As the sun began to set we huddled together to observe this sacred event that happens every night no matter where you are on the planet. It represents the close of the day and creates space for the creation of a new day. There was a chill in the breeze and our feet were cold from playing in the water and yet we felt a feeling of reverence. The beach can be a sacred place of beauty.
As we stood by each other gazing out across the ocean I had memories of being on this same beach just before Lindsey got sick in 2010. We had played and danced with no worries or cares as we watched gold flecks of sand sparkle from under the water. Silver strand beach is named for these gold flecks that gleam in the dark wet sand. As I reflected back to that time we had no idea what lay ahead of us. Sometimes it is good to not know what lies ahead. The beach holds the place for past, present, and future.
I remember that it was on a beach further up the coastline when I first met Todd. We were on our missions and at a winter zone activity at Zuma beach. Of course, we were there serving and committed to our missions but later we shared our feelings about meeting each other that day on the beach. When we met we knew that we had known each other from a space and time before we came here. On the beach it felt like I was saying “hello” to a long lost friend. The beach can bring people into your life.
On Christmas day I reflected about the power of the ocean. It’s power to heal, its power to hold all my sadness when I can’t carry it anymore and even its power to give life. The ocean is one of the most peaceful, beautiful places on the planet. It is a place for meditative reflection. The beach brings feelings of wonder and awe.
I also remembered being on a small beach at Utah Lake the night of Lindsey’s funeral. People gathered in jackets and blankets as we lit lanterns and released them in honor of Lindsey. As we lit the lanterns and let them go, we watched the lights float higher and higher in the sky. Again, it was a sunset and there was a little chill in the breeze. You could feel in the air that summer had come to an end. People were gathered on a beach to say “good-bye” to Lindsey.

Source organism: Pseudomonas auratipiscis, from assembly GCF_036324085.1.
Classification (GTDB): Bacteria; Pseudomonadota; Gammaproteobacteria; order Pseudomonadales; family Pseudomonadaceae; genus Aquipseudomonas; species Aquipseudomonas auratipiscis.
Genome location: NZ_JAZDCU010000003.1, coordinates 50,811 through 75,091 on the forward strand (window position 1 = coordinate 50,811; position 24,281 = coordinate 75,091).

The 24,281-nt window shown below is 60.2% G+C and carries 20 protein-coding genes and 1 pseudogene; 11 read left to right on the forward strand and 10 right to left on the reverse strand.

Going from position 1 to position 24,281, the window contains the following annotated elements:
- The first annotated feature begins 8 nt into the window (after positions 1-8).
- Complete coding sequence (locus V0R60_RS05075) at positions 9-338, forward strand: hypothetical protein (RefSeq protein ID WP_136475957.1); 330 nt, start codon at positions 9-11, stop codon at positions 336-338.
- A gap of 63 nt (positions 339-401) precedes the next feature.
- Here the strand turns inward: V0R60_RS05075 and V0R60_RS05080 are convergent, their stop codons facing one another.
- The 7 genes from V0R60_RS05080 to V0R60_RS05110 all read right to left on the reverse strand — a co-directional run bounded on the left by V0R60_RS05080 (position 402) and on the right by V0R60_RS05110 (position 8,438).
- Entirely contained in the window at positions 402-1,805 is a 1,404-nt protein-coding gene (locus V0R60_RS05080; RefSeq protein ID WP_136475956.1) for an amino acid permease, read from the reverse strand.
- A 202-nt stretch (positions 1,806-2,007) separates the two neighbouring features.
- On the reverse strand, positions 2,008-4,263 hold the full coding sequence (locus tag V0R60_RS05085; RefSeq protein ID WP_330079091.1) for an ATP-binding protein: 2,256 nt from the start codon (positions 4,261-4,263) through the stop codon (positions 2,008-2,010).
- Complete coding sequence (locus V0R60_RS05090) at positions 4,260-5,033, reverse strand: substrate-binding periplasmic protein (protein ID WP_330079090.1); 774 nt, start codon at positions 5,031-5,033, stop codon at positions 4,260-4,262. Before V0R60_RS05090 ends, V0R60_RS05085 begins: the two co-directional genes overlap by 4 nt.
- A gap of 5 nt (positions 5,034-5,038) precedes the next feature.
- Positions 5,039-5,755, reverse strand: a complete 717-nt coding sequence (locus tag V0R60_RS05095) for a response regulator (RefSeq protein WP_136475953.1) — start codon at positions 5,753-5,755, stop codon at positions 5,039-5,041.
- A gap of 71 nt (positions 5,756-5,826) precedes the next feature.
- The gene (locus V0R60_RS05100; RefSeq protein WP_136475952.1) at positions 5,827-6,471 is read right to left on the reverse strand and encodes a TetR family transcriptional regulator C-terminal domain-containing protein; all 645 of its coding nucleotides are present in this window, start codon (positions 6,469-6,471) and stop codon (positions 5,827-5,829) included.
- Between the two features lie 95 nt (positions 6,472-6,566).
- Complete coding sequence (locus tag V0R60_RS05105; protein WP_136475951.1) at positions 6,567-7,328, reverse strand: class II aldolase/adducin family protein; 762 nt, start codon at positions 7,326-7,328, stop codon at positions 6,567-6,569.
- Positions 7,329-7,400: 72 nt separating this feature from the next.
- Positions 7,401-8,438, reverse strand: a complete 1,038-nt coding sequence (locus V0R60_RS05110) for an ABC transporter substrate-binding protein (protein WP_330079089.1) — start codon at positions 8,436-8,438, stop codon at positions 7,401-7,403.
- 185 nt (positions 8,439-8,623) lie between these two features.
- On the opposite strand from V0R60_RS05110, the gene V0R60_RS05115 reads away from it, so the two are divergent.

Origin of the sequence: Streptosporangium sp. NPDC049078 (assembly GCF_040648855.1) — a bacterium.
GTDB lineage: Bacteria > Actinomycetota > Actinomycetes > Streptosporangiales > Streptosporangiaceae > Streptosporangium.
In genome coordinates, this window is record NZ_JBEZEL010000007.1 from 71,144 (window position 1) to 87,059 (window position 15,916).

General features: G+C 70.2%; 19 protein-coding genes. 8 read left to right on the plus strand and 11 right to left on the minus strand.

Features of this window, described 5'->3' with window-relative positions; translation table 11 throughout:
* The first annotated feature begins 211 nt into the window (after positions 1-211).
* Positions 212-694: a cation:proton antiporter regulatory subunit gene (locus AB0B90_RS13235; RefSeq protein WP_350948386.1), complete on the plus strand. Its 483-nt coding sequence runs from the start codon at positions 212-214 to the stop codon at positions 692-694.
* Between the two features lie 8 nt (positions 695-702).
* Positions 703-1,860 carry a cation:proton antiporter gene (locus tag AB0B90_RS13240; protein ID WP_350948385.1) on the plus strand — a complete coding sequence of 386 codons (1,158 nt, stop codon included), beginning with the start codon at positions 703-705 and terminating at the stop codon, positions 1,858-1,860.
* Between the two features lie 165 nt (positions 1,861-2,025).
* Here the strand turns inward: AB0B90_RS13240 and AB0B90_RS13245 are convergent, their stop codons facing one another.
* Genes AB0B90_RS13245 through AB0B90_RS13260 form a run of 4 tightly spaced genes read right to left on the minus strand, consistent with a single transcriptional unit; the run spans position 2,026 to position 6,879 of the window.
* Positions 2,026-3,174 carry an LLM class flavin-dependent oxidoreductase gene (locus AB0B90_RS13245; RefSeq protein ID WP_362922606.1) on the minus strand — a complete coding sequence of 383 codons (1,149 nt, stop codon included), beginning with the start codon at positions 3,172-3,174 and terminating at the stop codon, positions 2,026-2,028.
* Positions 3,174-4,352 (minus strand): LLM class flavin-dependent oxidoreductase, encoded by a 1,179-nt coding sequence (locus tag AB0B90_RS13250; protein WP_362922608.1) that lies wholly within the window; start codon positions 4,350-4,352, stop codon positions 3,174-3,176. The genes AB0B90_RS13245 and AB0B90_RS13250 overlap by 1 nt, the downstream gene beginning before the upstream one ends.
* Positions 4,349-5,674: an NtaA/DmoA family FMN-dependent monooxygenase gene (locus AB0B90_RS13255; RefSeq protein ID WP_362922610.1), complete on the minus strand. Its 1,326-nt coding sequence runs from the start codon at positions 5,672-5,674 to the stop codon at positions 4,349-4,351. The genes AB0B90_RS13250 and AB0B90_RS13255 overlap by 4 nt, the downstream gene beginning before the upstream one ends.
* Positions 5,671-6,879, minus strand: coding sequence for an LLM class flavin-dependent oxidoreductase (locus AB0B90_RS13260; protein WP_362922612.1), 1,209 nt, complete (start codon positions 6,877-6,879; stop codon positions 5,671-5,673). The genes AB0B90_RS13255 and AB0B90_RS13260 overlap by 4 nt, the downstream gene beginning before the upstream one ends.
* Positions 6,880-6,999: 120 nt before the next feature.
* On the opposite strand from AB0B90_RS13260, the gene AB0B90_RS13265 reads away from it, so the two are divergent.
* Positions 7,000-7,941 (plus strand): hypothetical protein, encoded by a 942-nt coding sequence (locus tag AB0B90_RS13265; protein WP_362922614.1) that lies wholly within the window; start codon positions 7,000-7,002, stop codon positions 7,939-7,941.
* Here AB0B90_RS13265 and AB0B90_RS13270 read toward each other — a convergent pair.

Standing on Silver Strand beach in California, four months after Lindsey’s passing, I reflected about the cycles and patterns of mother earth, and Lindsey’s birth, her life and her death. Being there in that one moment in time my breathing changed and I began breathing deeply, I could taste the salt in the air. With a few tears in my eyes, I felt my body relax and begin to trust the rhythm of mother earth. I started to settle into a deeper space of acceptance.
I know in my mind that life here is temporary and this is not our final destination. But, emotionally and physically I was allowing myself to embrace this truth on a deeper level. As I have been going through the grieving process I am experiencing over and over again an acceptance about Lindsey’s passing and I continue to do this in many different ways. I was being gently reminded again that we are all visiting here and mother earth takes care of us while we are here and then we move on. Lindsey’s visit is over and she has gone home.
In Todd’s talk at Lindsey’s funeral he shared a poem about death being like a boat sailing off in the distance and those of us on this side saying good bye to loved ones while watching them sail away saying ‘there she goes”. . .and those gathered on the distant shore watching the boat as it gets closer and saying “Here she comes.”
I love being close to the water and the ocean, seeing the boats sailing on the waves. As I watched the boats from the shore I felt supported and was reminded that I am not drowning and that I am being supported while I am healing from the loss of my daughter, my child, my baby. Being renewed on the beach I felt the power of the ocean and I know I will survive.
I had made a pilgrimage to the beach to release Lindsey. Emotionally I needed to come to peace with what happened to her, to Josh, to me and my family. On Silver Strand beach I watched the golden flecks of sand reflecting time in the water. The beach is a place where time transcends this world. My time with Lindsey is not over we are not separated. She lives…I feel supported while I am healing from the loss of my child. The love between a mother and a child is fluid like the ocean, we may be bound by our mortal bodies, but love cannot be contained. Love knows no bounds, it has no limitations. As I am reminded of these true principles my heart is set free.
At some time in the future I will make the journey from this realm into the next and there will be Lindsey standing on the far distant shore and as she sees me coming she will say “here she comes.” In my heart the beach is a place for play, for letting go, settling into acceptance and also holds the hope for sweet reunion.